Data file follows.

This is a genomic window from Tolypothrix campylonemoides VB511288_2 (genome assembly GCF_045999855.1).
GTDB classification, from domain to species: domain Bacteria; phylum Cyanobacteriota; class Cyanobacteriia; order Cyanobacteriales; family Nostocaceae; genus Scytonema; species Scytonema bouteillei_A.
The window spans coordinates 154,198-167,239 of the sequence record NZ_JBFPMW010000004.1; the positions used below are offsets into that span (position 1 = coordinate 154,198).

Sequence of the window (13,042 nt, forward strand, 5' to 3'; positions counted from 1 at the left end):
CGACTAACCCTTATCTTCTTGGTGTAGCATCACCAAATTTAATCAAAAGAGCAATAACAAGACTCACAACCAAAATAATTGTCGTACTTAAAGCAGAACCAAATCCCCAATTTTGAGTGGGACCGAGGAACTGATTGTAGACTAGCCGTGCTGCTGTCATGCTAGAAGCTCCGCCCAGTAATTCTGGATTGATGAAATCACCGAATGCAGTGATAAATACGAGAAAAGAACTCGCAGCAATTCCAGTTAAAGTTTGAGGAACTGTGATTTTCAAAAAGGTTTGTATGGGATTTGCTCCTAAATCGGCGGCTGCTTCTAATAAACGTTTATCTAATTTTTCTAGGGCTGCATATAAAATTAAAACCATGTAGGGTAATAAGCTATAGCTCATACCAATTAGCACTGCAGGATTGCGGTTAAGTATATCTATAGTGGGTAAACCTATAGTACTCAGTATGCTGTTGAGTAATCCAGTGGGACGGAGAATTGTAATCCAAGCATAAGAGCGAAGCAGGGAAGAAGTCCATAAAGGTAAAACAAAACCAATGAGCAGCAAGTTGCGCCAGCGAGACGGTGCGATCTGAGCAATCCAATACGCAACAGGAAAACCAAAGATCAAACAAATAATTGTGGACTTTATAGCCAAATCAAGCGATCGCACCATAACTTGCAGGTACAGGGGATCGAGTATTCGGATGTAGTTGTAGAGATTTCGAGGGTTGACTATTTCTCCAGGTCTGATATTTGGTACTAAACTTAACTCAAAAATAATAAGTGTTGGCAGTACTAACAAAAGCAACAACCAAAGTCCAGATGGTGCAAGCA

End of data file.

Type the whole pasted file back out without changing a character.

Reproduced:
This is a genomic window from Tolypothrix campylonemoides VB511288_2 (genome assembly GCF_045999855.1).
GTDB classification, from domain to species: domain Bacteria; phylum Cyanobacteriota; class Cyanobacteriia; order Cyanobacteriales; family Nostocaceae; genus Scytonema; species Scytonema bouteillei_A.
The window spans coordinates 154,198-167,239 of the sequence record NZ_JBFPMW010000004.1; the positions used below are offsets into that span (position 1 = coordinate 154,198).

Sequence of the window (13,042 nt, forward strand, 5' to 3'; positions counted from 1 at the left end):
CGACTAACCCTTATCTTCTTGGTGTAGCATCACCAAATTTAATCAAAAGAGCAATAACAAGACTCACAACCAAAATAATTGTCGTACTTAAAGCAGAACCAAATCCCCAATTTTGAGTGGGACCGAGGAACTGATTGTAGACTAGCCGTGCTGCTGTCATGCTAGAAGCTCCGCCCAGTAATTCTGGATTGATGAAATCACCGAATGCAGTGATAAATACGAGAAAAGAACTCGCAGCAATTCCAGTTAAAGTTTGAGGAACTGTGATTTTCAAAAAGGTTTGTATGGGATTTGCTCCTAAATCGGCGGCTGCTTCTAATAAACGTTTATCTAATTTTTCTAGGGCTGCATATAAAATTAAAACCATGTAGGGTAATAAGCTATAGCTCATACCAATTAGCACTGCAGGATTGCGGTTAAGTATATCTATAGTGGGTAAACCTATAGTACTCAGTATGCTGTTGAGTAATCCAGTGGGACGGAGAATTGTAATCCAAGCATAAGAGCGAAGCAGGGAAGAAGTCCATAAAGGTAAAACAAAACCAATGAGCAGCAAGTTGCGCCAGCGAGACGGTGCGATCTGAGCAATCCAATACGCAACAGGAAAACCAAAGATCAAACAAATAATTGTGGACTTTATAGCCAAATCAAGCGATCGCACCATAACTTGCAGGTACAGGGGATCGAGTATTCGGATGTAGTTGTAGAGATTTCGAGGGTTGACTATTTCTCCAGGTCTGATATTTGGTACTAAACTTAACTCAAAAATAATAAGTGTTGGCAGTACTAACAAAAGCAACAACCAAAGTCCAGATGGTGCAAGCA